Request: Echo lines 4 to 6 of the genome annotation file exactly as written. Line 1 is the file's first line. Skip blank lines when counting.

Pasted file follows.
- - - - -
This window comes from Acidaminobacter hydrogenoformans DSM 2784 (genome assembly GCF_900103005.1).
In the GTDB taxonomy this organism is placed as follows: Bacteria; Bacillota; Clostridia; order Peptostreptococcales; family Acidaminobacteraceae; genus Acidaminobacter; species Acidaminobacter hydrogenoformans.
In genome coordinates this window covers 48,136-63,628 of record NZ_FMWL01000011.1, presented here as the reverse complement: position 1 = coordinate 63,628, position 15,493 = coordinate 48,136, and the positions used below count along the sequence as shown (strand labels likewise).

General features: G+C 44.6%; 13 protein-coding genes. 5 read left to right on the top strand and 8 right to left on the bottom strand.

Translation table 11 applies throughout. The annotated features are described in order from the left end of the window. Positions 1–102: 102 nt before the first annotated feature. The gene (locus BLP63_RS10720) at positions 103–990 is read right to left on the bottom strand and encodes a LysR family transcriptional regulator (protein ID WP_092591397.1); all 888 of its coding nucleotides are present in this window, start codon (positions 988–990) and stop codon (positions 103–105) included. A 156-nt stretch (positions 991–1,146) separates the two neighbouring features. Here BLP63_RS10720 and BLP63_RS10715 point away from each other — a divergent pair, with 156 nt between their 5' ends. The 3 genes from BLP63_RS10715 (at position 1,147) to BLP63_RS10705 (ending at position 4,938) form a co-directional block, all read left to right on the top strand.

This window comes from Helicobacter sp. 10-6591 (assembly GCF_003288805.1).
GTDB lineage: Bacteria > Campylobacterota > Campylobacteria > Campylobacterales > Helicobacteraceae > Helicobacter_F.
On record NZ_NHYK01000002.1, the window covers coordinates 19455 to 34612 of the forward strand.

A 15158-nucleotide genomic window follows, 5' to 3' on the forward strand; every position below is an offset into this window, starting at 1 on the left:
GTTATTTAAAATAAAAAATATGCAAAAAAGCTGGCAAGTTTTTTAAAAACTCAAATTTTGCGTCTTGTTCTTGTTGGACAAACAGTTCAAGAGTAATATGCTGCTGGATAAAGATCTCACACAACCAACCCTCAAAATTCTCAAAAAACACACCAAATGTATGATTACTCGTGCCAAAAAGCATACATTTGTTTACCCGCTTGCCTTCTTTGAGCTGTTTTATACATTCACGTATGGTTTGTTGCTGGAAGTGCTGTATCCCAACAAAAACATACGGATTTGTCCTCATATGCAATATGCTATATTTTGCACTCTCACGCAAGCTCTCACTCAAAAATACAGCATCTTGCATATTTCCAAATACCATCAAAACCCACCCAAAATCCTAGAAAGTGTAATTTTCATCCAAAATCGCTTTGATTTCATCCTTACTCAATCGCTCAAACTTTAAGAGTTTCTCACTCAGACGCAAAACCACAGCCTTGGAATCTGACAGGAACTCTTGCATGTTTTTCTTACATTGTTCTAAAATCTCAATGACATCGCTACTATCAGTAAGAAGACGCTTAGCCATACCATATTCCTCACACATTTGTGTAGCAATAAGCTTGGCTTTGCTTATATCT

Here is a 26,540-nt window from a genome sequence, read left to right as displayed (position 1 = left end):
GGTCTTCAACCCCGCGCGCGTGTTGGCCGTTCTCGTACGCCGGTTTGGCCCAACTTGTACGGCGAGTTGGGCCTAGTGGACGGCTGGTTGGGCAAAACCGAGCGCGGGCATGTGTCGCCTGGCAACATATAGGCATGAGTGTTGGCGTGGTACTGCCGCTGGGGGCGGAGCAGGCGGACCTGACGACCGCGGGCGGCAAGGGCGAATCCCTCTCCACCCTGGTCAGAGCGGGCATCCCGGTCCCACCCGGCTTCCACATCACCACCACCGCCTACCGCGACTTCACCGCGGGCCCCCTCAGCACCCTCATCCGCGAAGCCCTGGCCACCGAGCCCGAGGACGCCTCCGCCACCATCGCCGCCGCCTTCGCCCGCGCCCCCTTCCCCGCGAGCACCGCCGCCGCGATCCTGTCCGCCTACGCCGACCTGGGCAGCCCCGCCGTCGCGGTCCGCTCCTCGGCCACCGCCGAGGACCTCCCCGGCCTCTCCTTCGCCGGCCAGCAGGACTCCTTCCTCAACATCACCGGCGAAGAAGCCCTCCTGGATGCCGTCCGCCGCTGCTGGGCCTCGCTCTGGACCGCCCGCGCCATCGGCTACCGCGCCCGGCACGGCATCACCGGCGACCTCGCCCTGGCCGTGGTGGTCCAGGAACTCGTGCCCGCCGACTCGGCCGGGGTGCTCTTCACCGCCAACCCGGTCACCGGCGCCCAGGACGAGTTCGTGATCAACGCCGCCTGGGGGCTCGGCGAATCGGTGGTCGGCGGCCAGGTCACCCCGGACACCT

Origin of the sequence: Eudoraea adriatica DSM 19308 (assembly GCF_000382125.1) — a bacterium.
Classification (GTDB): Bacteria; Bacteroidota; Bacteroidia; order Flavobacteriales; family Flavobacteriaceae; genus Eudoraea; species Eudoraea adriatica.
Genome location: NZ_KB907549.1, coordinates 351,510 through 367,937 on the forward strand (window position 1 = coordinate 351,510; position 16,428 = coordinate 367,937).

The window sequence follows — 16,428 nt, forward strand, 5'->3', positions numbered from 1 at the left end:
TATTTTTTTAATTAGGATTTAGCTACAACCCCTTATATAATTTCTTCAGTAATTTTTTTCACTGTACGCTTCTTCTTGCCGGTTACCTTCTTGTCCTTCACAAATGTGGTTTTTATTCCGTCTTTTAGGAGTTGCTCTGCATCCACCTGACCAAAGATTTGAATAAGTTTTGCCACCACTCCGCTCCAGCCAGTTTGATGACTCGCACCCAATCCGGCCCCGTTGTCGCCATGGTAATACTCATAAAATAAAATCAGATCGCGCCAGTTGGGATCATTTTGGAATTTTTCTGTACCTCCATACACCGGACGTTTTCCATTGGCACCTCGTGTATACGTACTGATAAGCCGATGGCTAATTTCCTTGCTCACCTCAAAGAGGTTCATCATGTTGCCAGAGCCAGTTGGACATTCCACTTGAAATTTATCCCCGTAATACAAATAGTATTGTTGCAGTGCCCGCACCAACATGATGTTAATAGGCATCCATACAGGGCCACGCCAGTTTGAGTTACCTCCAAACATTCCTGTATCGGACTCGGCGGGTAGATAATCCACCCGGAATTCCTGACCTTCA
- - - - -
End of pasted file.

General features: G+C 44.6%; 13 protein-coding genes. 5 read left to right on the top strand and 8 right to left on the bottom strand.

Translation table 11 applies throughout. The annotated features are described in order from the left end of the window. Positions 1–102: 102 nt before the first annotated feature. The gene (locus BLP63_RS10720) at positions 103–990 is read right to left on the bottom strand and encodes a LysR family transcriptional regulator (protein ID WP_092591397.1); all 888 of its coding nucleotides are present in this window, start codon (positions 988–990) and stop codon (positions 103–105) included. A 156-nt stretch (positions 991–1,146) separates the two neighbouring features. Here BLP63_RS10720 and BLP63_RS10715 point away from each other — a divergent pair, with 156 nt between their 5' ends. The 3 genes from BLP63_RS10715 (at position 1,147) to BLP63_RS10705 (ending at position 4,938) form a co-directional block, all read left to right on the top strand.

This window comes from Helicobacter sp. 10-6591 (assembly GCF_003288805.1).